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Amazon jacked up the prices of toilet paper and more during COVID-19 panic

No surprises here.

amazon logo with warehouse in background
Image: KnowTechie

As COVID-19 took over the US in late February and early March, hoarding and product shortages followed. Soon after, prices for many products went up. Then, when states started issuing stay-at-home orders, many people turned to online shopping nd home delivery.

As a direct result, Amazon saw a dramatic increase in its revenue. However, the prices of many essential products increased as well. This didn’t go unnoticed, but Amazon took a firm stand blaming third-party sellers. At the same time, they portrayed themselves as innocent victims and said that they had no idea of what was happening on their website.

Fast forward a few months, and here we are mid-September. Amazon’s stocks have never been higher, its founder Jeff Bezos crowned the richest the man in the world, and their shareholders are counting their many blessings.

Now, the non-profit consumer advocacy organization, Public Citizens, has released a report regarding Amazon’s growth and, not surprisingly, the price gouging that was happening on the ecommerce site.

Recently, they made their report public, and they discovered some alarming news. Most importantly, they found out that Amazon added mark-ups as much as 1,000% for certain essential products during March and April. Those were products labeled as “sold by Amazon.”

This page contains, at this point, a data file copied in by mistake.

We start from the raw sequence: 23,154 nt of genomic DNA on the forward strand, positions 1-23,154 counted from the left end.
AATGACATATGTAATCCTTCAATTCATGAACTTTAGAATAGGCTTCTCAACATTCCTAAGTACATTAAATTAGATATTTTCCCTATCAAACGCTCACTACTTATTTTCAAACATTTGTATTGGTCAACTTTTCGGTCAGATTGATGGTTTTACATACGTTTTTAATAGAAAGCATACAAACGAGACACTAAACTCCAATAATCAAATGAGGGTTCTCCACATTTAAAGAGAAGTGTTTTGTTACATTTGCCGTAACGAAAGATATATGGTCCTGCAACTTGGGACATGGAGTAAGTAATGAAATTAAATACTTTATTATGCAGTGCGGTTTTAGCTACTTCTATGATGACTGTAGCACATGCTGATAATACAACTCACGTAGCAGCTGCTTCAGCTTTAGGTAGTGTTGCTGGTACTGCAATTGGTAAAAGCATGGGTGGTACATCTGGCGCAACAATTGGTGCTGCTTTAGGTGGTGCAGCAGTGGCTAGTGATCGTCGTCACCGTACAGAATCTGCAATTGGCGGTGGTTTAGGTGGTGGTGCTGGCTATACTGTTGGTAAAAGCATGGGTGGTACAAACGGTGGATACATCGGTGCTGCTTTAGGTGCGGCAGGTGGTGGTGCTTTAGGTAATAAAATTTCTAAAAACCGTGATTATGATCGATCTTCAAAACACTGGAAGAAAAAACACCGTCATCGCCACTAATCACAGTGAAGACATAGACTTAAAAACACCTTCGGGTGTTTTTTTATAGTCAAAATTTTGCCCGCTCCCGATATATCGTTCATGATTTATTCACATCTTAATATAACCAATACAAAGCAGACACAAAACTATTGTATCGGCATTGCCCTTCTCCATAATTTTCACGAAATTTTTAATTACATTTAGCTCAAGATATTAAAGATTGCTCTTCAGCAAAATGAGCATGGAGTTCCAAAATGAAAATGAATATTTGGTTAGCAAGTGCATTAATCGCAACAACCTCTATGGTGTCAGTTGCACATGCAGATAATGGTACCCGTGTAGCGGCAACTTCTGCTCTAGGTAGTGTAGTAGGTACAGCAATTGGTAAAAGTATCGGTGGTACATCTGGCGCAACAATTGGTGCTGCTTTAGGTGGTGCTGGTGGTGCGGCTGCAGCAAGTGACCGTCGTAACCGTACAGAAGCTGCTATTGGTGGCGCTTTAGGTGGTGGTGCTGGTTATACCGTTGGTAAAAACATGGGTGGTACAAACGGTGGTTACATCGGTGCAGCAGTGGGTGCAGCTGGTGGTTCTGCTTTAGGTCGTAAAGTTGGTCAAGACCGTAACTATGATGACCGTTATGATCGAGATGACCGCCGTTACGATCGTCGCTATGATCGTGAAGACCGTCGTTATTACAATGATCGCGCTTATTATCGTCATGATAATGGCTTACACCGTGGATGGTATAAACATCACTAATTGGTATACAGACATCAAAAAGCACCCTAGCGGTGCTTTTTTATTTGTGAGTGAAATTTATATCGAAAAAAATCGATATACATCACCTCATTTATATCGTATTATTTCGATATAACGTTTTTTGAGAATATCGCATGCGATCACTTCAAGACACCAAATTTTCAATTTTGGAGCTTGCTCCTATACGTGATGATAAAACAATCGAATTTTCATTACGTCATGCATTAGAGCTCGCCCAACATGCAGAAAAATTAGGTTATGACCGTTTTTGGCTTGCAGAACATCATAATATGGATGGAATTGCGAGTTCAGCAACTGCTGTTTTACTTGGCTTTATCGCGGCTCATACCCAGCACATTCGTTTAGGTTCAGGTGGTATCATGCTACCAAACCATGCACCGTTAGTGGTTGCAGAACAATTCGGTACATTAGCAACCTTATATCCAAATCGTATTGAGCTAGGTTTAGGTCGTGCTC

For example, the same eight-pack of toilet paper that was sold offline and online on other e-commerce websites for $6.89, was sold for a whopping $36.39 at Amazon. A bottle of antibacterial soap was sold for $1.49 before the COVID-19 pandemic. In March and April, it was sold for $7. That’s an increase of 470%.

Third-party sellers were also taking advantage of the situation back then. Public Citizens discovered that they increased their prices by 941% for essentials such as flour and other food products.

The advocacy group demands that Amazon show price history for each product listing. Furthermore, they called on Amazon to stop allowing new product pages for existing products. That’s one of the many reforms they would like to see completed by Amazon.

Amazon tried to downplay the Public Citizen report claiming that they have only revealed “a small number of pricing errors.” Then they added how they’ve already removed more than 10,000 accounts for attempted price gouging.

Their press release didn’t include the fact that they were also accused of price gouging. Instead, it was all about how they condemn that, how they’ve dealt with third-party sellers that attempted price gouging, and how they were ready to support a federal law against price gouging.

What do you think? How do you feel about the price gouging that was occurring on Amazon’s website? Let us know down below in the comments or carry the discussion over to our Twitter or Facebook.

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